I escaped war, now watch me play NRL
AS a little boy, Obed Karwhin walked for days past dead bodies in a bid to find safety.
He experienced absolute fear as bullets and grenades exploded near him, his mother and baby brother as they headed for the border to escape the Ivorian civil war.
By four years of age, he had seen people murdered.
As hard as his mother Becky tried to shield her eldest son’s eyes from the horror unfolding in front of them, Karwhin cannot forget the sound and sight of death.
He survived his brutal start to life on the Ivory Coast and today holds a dream to be the first “full African” to play in the NRL.
Behind a charming smile, he still carries emotional scars but he says his childhood made him resilient and more determined to live out a dream of playing first grade.
“There are very little things that scare me because I have basically seen it all,” Karwhin told the Sunday Herald Sun.
“I have slept next to dead people, just to stay quiet so the rebels could go past … I have run as bullets have flown over my head … many people who have experienced what I have experienced, their mindset wouldn’t be right …”
Karwhin, his mother and baby brother Samuel endured a hellish month-long walk to safety where they slept in the bushes and ate what they could find.
“I walked from the Ivory Coast to Guinea, it’s basically walking from here (Sydney) to Melbourne,” Karwhin said.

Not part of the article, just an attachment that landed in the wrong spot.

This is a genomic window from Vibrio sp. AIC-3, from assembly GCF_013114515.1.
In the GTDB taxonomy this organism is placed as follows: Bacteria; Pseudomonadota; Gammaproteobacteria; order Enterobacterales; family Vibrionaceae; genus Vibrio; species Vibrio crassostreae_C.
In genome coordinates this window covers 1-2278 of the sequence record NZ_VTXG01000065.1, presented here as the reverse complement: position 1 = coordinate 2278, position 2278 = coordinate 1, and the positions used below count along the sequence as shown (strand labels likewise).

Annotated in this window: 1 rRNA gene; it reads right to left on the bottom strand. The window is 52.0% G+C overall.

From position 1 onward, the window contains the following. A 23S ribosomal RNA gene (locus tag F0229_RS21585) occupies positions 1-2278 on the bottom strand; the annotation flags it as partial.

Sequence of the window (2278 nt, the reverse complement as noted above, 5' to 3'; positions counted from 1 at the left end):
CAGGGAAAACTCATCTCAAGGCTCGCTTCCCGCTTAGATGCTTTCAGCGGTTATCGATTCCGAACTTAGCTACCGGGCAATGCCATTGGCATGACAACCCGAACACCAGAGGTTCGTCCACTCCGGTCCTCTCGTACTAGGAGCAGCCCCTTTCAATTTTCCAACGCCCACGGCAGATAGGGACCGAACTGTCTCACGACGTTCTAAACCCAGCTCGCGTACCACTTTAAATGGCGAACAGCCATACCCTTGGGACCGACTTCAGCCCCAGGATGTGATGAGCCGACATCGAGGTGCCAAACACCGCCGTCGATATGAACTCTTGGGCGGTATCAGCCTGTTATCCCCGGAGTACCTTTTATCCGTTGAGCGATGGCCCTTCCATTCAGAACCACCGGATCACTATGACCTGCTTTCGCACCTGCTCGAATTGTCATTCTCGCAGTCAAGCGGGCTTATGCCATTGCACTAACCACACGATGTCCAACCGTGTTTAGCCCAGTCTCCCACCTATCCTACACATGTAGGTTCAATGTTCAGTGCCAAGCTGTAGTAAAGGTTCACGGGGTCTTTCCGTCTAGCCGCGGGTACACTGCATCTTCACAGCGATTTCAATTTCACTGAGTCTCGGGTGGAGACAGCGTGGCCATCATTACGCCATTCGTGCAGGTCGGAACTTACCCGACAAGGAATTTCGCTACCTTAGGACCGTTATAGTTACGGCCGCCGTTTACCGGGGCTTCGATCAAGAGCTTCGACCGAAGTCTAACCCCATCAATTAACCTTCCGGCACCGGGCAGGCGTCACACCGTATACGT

“When we got to the border, I saw the army people just kill people for fun. It was very brutal. I have seen things that would mess some people’s minds up forever.”
When they made it to Guinea, they were accepted by Australia as refugees. “We are so fortunate,” he said. “I am just grateful to be in a country where I have so many opportunities — and I want to make the most of it.”
Karwhin remembers walking around in wonderment at a shopping centre in western Sydney. He’d never been on an escalator. It took him 10 minutes to work up the courage to get on it.
His mother registered him for rugby league when he was 14. Karwhin says rugby league “rescued” him from getting into local “gang” trouble. He played for Blacktown PCYC Spartans. His side didn’t win a game that season but he didn’t care. He loved it. He has played for Wests Tigers in the under-20s, scoring a hat-trick of tries in his debut in 2015, then North Sydney Bears.
Next season, he will play for Redcliffe Dolphins and hopes this could be his break to reach the top of the game. “I feel like the sky is the limit,” Karwhin said.
While some of his friends are on the “wrong side of the law”, Kharwin’s focus remains strong.
“It would seem like a waste, for my mother to go through all of that, to rescue me, for me to become a wannabe thug,” he said.
“My mother struggled to get me out of that, so I see it as I have to make something better of myself. I need to make her proud.”
Having fled civil war, Obed Karwhin dreams of playing in the NRL.